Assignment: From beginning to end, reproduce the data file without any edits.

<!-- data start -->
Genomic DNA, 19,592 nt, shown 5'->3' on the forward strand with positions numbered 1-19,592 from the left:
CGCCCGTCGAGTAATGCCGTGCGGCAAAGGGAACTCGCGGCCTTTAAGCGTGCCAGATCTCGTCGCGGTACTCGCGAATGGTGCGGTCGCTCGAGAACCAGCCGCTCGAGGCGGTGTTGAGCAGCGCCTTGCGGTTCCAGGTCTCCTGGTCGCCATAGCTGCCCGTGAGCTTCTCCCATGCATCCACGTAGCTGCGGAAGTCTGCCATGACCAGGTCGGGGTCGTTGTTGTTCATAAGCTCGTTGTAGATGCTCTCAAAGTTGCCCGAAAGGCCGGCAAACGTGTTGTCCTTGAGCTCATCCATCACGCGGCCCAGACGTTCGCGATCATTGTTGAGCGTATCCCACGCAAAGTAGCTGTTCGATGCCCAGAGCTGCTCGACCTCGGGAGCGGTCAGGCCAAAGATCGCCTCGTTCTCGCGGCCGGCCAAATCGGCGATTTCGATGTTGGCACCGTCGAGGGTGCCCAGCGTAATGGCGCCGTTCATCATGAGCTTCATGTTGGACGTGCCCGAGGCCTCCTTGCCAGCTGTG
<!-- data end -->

Genomic DNA, 19,592 nt, shown 5'->3' on the forward strand with positions numbered 1-19,592 from the left:
CGCCCGTCGAGTAATGCCGTGCGGCAAAGGGAACTCGCGGCCTTTAAGCGTGCCAGATCTCGTCGCGGTACTCGCGAATGGTGCGGTCGCTCGAGAACCAGCCGCTCGAGGCGGTGTTGAGCAGCGCCTTGCGGTTCCAGGTCTCCTGGTCGCCATAGCTGCCCGTGAGCTTCTCCCATGCATCCACGTAGCTGCGGAAGTCTGCCATGACCAGGTCGGGGTCGTTGTTGTTCATAAGCTCGTTGTAGATGCTCTCAAAGTTGCCCGAAAGGCCGGCAAACGTGTTGTCCTTGAGCTCATCCATCACGCGGCCCAGACGTTCGCGATCATTGTTGAGCGTATCCCACGCAAAGTAGCTGTTCGATGCCCAGAGCTGCTCGACCTCGGGAGCGGTCAGGCCAAAGATCGCCTCGTTCTCGCGGCCGGCCAAATCGGCGATTTCGATGTTGGCACCGTCGAGGGTGCCCAGCGTAATGGCGCCGTTCATCATGAGCTTCATGTTGGACGTGCCCGAGGCCTCCTTGCCAGCTGTG